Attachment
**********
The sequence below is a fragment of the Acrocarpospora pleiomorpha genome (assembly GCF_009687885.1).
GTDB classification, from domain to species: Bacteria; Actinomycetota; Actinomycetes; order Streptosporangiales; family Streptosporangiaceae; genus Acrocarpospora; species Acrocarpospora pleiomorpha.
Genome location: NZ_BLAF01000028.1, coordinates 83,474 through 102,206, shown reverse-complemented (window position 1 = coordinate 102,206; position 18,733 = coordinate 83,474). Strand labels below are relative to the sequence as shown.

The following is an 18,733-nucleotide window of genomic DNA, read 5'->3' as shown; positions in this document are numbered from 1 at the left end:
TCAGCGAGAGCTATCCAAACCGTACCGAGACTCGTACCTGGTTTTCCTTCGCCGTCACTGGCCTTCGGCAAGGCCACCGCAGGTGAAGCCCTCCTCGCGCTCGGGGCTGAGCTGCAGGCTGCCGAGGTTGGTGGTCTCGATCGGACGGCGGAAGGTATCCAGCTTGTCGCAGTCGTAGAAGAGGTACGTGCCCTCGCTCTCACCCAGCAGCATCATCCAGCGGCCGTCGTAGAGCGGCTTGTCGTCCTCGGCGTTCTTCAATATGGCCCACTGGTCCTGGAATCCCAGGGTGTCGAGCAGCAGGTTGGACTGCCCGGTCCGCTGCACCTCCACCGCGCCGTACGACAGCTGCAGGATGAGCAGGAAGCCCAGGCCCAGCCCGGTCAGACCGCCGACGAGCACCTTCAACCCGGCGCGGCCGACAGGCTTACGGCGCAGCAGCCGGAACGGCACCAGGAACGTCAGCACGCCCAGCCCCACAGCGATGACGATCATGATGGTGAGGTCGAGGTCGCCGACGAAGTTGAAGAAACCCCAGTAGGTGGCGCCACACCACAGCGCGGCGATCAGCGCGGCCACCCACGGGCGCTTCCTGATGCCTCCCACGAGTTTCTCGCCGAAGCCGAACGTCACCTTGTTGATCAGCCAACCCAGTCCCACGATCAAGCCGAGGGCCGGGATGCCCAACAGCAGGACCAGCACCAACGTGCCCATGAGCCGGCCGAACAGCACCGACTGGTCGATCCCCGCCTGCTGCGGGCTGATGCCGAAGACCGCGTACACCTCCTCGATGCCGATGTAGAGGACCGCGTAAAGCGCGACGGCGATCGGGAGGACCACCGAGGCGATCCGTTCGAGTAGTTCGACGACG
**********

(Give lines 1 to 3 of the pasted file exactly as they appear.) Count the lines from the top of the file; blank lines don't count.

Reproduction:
The sequence below is a fragment of the Acrocarpospora pleiomorpha genome (assembly GCF_009687885.1).
GTDB classification, from domain to species: Bacteria; Actinomycetota; Actinomycetes; order Streptosporangiales; family Streptosporangiaceae; genus Acrocarpospora; species Acrocarpospora pleiomorpha.
Genome location: NZ_BLAF01000028.1, coordinates 83,474 through 102,206, shown reverse-complemented (window position 1 = coordinate 102,206; position 18,733 = coordinate 83,474). Strand labels below are relative to the sequence as shown.